The following item comes from the Apr., 2007, issue of my free e-mail homeschooling newsletter, "Biblical Homeschooling."
The Apr. issue will contain articles about homeschooling the high schooler, the general history of homeschooling, American War for Independence hero Caesar Rodney, early American composer (and horse breeder) Justin Morgan, and German hymns of the Reformation, along with the next chapter of "Johann, Georg, and the Princess," book reviews, news and notes, and what I hope will be other interesting information.
If anyone wants to receive it, all you have to do is to send a blank e-mail to email@example.com and follow the instructions that will be e-mailed back to you, or subscribe from the web at http://groups.yahoo.com/group/biblicalhomeschooling/ .
18. RESPONSE FROM AND TO ROBERT REICH
from World Magazine and Wayne S. Walker
[Editor’s note: Last month’s issue of Biblical Homeschooling had an article about a January 10, 2007, segment of the PBS show Religion and Ethics Newsweekly, concerning the "Home Schooling Movement," in which, among others, Robert Reich, who is usually identified as a "critic" of homeschooling, was interviewed, followed by some responses to Reich, including one by Joel Belz in the Jan. 27, 2007, issue of World Magazine. In the Feb. 24, 2007, issue of World, Reich responded with a letter to the editor, along with three others, one who agreed with him and two who did not. I thought that you might be interested in the response, and some of my comments too. Then in the Mar. 3, 2007, issue of World Magazine, there were three more letters in response to the Robert Reich article. WSW.]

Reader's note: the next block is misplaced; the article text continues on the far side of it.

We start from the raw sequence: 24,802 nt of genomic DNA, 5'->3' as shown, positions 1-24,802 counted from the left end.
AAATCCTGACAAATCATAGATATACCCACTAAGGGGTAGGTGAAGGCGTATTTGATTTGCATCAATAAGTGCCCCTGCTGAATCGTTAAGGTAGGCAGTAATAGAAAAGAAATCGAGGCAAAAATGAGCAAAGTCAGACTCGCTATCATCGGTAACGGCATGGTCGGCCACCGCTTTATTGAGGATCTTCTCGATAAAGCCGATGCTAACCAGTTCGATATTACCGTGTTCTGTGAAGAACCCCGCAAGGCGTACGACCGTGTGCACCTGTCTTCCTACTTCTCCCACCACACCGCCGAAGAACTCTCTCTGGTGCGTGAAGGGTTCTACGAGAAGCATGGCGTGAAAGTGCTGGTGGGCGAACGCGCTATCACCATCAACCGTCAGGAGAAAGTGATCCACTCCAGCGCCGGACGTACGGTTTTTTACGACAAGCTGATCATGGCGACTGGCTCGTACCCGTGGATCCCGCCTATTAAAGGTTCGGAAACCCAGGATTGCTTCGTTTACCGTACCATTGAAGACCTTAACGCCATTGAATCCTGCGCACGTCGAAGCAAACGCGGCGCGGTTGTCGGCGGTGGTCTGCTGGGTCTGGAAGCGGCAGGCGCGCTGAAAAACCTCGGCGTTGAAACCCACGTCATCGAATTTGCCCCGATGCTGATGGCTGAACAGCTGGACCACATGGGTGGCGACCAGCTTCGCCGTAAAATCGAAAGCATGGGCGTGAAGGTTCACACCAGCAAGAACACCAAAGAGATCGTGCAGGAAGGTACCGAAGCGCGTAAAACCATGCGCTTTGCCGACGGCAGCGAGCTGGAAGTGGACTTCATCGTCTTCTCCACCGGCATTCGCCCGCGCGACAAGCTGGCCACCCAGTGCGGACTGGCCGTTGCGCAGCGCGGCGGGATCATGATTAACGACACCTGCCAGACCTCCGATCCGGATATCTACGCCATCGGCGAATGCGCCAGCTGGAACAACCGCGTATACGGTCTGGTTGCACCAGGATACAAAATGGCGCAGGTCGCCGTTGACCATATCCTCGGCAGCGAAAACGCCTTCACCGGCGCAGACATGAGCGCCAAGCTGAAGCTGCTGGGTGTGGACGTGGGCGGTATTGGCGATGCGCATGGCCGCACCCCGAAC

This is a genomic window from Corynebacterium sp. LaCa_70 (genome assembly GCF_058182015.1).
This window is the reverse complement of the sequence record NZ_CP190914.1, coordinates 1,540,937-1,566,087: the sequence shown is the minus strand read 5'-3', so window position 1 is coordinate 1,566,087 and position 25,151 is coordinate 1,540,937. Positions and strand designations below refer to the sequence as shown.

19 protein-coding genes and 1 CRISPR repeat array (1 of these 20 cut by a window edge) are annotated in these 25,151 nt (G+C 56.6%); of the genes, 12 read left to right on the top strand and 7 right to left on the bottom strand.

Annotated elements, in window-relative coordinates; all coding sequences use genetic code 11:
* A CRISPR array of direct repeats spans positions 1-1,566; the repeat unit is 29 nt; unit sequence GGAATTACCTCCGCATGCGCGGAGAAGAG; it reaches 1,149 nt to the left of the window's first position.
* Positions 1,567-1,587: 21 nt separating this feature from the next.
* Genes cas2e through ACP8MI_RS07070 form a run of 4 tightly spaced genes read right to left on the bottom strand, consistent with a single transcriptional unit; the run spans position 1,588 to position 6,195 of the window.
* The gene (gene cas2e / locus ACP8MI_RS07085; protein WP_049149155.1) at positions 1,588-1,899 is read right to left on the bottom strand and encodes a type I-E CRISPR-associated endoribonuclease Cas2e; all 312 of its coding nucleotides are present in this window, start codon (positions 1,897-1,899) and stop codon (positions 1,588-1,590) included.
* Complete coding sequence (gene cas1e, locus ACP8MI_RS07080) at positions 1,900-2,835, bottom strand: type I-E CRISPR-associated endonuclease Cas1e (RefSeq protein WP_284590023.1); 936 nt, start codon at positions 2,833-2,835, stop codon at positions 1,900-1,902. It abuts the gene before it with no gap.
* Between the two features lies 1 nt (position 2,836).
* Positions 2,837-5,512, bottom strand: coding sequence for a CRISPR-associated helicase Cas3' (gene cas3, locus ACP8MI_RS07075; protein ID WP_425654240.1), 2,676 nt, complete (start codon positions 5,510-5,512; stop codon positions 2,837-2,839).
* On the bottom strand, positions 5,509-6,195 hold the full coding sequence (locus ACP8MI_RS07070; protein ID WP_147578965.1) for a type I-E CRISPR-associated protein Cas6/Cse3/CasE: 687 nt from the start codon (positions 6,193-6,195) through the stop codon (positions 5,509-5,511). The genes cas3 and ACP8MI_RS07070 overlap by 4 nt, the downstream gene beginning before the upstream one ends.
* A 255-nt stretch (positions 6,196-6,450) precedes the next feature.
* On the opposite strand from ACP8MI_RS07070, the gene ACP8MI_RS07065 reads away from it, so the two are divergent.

Joel Belz’s column "Homeward bound" (Jan. 27), which describes and mocks comments I made on a recent PBS show about homeschooling, is an embarrassing piece of ad hominem attack. It always surprises me how homeschool advocates are so quick to demonize homeschool critics. Are these the character virtues they teach their children in the home? Belz writes that people like me are interested in "total control and approvingly quotes Bruce Shortt, who claims that I have an "ideological and cultural agenda." People should read what I’ve written on the topic and judge for themselves. –Rob Reich, Stanford, CA.